Parsing Low Vol And Low Beta
Russell offers two ETFs that track modified versions of the Russell 1000, one with a low-beta strategy (NYSEArca: LBTA), one with a low-volatility strategy (NYSEArca: LVOL).
Over a three-month time horizon, each of these funds delivered sufficiently divergent returns to make me want to understand what the difference means to investors.
Here’s what I found:
Over the three-month time horizon starting Feb. 17, nearly 5 percentage points of returns separated LBTA and LVOL, with LBTA eking out actual gains. As the graph below shows, LBTA finished in the black, gaining a little over 1 percent, while LVOL fell about 3 percent.
A 5-percentage point difference over three months is nothing to scoff at, so it would be best to stop using “low-beta” and “low-volatility” synonymously and find out what separates these two factor-based approaches to investing.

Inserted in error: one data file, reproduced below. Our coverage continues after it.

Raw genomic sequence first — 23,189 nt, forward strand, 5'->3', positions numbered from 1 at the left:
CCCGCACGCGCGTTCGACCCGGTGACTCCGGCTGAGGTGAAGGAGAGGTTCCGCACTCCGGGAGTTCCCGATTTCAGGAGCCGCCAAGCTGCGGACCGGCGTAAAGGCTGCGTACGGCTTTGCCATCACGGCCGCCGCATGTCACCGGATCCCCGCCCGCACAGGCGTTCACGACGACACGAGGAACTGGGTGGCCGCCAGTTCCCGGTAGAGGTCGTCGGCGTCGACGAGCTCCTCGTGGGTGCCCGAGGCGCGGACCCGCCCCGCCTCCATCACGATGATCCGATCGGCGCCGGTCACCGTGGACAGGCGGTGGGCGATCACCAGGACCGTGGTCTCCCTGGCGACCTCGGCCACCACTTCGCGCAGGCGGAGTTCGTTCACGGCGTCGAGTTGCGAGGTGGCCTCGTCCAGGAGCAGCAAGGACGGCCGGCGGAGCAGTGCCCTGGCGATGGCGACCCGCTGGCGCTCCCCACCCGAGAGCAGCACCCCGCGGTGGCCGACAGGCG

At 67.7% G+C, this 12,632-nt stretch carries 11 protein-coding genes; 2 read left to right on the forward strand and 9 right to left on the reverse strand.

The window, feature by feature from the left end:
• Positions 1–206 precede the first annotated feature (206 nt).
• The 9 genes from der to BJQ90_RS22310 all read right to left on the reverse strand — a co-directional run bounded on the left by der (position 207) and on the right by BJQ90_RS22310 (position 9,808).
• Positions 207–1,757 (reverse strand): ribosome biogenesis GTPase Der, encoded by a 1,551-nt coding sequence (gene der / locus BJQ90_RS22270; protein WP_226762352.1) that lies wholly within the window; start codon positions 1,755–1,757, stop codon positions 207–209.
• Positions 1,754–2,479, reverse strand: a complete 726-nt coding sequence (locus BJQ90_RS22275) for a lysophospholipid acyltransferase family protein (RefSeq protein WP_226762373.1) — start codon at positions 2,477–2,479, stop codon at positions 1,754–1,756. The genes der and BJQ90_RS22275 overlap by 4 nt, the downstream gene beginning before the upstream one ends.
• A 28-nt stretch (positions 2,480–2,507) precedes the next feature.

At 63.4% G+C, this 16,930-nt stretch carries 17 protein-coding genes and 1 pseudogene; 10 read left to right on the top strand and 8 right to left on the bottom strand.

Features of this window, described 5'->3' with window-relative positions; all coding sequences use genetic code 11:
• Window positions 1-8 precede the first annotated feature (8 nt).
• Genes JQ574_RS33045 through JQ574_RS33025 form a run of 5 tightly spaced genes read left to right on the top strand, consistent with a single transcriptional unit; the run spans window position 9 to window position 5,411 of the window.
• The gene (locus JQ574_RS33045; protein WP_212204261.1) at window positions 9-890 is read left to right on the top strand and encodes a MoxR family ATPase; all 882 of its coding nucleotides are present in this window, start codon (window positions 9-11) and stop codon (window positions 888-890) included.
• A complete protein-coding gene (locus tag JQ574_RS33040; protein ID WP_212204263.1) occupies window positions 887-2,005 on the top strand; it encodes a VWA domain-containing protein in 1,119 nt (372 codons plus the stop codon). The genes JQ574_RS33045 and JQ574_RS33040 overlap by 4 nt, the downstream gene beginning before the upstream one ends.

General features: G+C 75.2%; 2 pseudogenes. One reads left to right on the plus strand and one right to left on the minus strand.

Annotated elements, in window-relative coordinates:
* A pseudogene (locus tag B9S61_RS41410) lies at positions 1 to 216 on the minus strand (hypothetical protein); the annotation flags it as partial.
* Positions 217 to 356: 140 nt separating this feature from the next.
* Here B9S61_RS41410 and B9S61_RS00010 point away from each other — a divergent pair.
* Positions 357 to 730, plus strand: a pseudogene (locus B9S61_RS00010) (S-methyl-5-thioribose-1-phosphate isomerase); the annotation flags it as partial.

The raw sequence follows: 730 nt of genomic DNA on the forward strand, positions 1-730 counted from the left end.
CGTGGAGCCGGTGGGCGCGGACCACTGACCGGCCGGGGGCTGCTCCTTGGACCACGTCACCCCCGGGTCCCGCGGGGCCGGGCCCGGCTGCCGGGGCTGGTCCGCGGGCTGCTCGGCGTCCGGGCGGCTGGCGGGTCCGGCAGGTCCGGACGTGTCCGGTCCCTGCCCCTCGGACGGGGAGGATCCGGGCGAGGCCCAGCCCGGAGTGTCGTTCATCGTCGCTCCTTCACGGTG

The answer is that beta is a relative measure and volatility is an absolute measure. Let me explain.
Beta measures how much the price of an asset moves relative to the movement of the market. Volatility, on the other hand, is an absolute measure of price fluctuations in the asset and pays no regard to movements in the broader market.
We generally expect the two measures to yield similar values because most assets exhibit some significant level of correlation with measures of the “broader market.”
As an investor, if I were looking at a low-volatility portfolio I would expect to find assets that also have low betas. Conversely, inside a low-beta portfolio, I would expect to find assets that also exhibit low volatility.
As it turns out, not only is neither assumption theoretically sound, but empirical evidence also suggests the contrary.
Investors are piling into a closed-end fund with a convenient ticker on the way to ruin.
Why currency-hedged Japan ETFs are about to get big cap gains distributions.
The biggest hurdles ETF advisors face aren’t financial, they’re emotional.
Here’s how exchange-traded funds trade and what kind of orders are used.